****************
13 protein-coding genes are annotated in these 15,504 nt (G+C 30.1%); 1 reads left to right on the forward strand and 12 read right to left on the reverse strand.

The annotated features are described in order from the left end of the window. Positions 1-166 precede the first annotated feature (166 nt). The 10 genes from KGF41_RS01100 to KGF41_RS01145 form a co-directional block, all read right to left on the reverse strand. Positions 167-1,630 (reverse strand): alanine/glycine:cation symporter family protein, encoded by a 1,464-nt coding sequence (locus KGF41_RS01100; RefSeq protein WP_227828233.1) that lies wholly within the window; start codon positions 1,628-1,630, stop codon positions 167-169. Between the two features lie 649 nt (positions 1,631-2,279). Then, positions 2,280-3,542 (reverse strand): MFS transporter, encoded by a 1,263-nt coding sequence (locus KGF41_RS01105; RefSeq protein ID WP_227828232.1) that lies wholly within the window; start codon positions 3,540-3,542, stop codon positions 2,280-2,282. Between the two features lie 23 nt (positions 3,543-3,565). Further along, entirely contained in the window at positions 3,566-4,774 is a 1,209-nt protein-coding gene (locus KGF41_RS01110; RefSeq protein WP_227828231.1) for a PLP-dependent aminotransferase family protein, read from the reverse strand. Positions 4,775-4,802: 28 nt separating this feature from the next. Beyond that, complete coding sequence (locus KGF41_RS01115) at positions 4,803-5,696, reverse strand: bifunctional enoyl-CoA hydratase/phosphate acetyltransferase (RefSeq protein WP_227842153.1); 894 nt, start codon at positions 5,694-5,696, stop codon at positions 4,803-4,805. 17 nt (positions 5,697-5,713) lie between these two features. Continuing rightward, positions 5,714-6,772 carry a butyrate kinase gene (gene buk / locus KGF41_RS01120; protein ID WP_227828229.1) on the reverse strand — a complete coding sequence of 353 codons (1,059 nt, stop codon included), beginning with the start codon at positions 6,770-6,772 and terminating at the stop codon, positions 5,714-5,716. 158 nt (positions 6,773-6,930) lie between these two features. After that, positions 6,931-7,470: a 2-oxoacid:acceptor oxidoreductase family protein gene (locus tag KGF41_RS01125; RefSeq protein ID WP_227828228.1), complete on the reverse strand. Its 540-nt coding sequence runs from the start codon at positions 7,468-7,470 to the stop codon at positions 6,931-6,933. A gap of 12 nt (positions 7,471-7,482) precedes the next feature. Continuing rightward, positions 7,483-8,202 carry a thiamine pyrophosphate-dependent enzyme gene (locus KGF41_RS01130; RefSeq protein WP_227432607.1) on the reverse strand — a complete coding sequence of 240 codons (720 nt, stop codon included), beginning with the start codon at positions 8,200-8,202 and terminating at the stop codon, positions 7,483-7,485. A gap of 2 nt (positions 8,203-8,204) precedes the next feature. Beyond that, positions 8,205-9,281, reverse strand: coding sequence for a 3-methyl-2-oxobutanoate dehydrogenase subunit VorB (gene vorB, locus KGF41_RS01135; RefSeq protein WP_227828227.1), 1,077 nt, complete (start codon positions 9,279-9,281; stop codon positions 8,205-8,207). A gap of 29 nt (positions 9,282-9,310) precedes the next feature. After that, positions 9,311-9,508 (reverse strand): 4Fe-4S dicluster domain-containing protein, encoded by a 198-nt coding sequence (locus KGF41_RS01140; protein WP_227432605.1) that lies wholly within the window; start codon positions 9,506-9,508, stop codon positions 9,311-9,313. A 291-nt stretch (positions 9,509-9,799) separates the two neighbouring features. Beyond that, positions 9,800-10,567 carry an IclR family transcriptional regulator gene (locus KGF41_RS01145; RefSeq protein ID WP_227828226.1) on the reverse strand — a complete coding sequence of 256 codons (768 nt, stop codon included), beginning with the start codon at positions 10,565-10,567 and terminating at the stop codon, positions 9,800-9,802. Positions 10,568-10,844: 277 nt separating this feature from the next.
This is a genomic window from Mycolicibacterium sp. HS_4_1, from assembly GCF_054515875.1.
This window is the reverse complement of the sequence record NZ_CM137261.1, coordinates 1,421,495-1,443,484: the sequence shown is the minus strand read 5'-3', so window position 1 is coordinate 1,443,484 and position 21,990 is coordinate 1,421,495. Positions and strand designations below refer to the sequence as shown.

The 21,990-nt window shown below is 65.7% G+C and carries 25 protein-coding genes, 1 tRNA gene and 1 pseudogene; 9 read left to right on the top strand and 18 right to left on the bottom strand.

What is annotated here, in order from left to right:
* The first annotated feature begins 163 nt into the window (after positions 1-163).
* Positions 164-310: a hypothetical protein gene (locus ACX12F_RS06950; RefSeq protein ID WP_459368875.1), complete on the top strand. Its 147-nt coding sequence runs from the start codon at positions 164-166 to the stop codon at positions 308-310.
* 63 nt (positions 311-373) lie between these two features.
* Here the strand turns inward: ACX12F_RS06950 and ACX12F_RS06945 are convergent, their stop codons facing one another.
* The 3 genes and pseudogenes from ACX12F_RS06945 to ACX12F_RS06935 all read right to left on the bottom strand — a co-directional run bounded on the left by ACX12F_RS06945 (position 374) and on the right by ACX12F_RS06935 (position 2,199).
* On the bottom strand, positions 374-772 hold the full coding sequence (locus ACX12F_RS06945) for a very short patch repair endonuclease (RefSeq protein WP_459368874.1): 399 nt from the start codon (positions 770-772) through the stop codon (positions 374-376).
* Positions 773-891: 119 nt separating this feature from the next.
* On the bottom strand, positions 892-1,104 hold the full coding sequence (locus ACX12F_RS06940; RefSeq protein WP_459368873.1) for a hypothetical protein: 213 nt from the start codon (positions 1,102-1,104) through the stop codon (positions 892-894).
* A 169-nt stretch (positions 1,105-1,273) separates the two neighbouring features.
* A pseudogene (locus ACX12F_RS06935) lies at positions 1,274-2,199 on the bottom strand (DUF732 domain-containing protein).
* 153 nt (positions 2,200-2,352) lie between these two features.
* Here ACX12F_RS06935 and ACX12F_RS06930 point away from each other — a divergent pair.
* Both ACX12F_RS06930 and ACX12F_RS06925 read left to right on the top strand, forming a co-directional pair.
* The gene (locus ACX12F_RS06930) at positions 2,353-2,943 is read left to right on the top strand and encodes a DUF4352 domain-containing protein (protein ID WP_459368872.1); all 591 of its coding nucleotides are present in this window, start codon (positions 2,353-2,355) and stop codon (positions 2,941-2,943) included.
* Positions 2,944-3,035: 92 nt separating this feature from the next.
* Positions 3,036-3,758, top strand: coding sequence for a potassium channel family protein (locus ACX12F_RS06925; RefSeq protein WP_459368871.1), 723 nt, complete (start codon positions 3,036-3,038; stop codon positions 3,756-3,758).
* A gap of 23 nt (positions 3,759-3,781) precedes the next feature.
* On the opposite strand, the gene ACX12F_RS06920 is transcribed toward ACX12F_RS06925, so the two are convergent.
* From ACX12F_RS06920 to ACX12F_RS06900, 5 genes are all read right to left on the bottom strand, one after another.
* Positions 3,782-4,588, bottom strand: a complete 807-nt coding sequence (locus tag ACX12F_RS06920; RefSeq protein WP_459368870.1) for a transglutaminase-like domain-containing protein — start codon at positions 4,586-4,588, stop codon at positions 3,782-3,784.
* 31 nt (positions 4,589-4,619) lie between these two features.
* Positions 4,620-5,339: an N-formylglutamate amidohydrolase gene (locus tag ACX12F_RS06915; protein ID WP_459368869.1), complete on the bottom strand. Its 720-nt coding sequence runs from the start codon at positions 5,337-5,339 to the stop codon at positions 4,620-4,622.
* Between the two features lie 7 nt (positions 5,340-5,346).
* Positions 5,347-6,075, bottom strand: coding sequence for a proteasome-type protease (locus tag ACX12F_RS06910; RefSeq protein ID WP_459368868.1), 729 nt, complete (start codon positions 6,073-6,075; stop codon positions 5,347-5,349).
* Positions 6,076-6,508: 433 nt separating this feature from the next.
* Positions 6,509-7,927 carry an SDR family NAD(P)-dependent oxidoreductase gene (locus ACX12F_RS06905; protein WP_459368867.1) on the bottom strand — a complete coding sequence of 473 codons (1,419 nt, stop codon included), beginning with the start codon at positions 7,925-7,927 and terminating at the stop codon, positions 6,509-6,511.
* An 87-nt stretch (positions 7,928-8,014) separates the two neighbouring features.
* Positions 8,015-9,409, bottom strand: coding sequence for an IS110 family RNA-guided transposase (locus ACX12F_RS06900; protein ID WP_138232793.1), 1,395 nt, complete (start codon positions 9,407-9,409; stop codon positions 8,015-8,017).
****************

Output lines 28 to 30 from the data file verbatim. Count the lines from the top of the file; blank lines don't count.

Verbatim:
* Positions 4,620-5,339: an N-formylglutamate amidohydrolase gene (locus tag ACX12F_RS06915; protein ID WP_459368869.1), complete on the bottom strand. Its 720-nt coding sequence runs from the start codon at positions 5,337-5,339 to the stop codon at positions 4,620-4,622.
* Between the two features lie 7 nt (positions 5,340-5,346).
* Positions 5,347-6,075, bottom strand: coding sequence for a proteasome-type protease (locus tag ACX12F_RS06910; RefSeq protein ID WP_459368868.1), 729 nt, complete (start codon positions 6,073-6,075; stop codon positions 5,347-5,349).